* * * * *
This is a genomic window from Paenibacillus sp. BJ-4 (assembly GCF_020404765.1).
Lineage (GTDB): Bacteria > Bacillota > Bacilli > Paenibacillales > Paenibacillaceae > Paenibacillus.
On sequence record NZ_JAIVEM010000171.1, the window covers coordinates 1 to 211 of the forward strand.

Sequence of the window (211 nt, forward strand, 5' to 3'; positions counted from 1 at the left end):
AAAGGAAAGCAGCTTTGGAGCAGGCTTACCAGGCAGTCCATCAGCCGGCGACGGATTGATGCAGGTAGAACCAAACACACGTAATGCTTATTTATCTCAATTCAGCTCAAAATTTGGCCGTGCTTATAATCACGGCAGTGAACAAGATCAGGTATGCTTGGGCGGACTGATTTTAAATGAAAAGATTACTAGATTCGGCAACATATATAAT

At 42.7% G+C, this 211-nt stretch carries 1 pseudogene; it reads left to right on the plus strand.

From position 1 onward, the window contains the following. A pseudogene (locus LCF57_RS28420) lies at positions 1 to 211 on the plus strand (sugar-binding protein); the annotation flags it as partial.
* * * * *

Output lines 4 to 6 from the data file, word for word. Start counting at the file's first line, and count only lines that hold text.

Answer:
Sequence of the window (211 nt, forward strand, 5' to 3'; positions counted from 1 at the left end):
AAAGGAAAGCAGCTTTGGAGCAGGCTTACCAGGCAGTCCATCAGCCGGCGACGGATTGATGCAGGTAGAACCAAACACACGTAATGCTTATTTATCTCAATTCAGCTCAAAATTTGGCCGTGCTTATAATCACGGCAGTGAACAAGATCAGGTATGCTTGGGCGGACTGATTTTAAATGAAAAGATTACTAGATTCGGCAACATATATAAT

At 42.7% G+C, this 211-nt stretch carries 1 pseudogene; it reads left to right on the plus strand.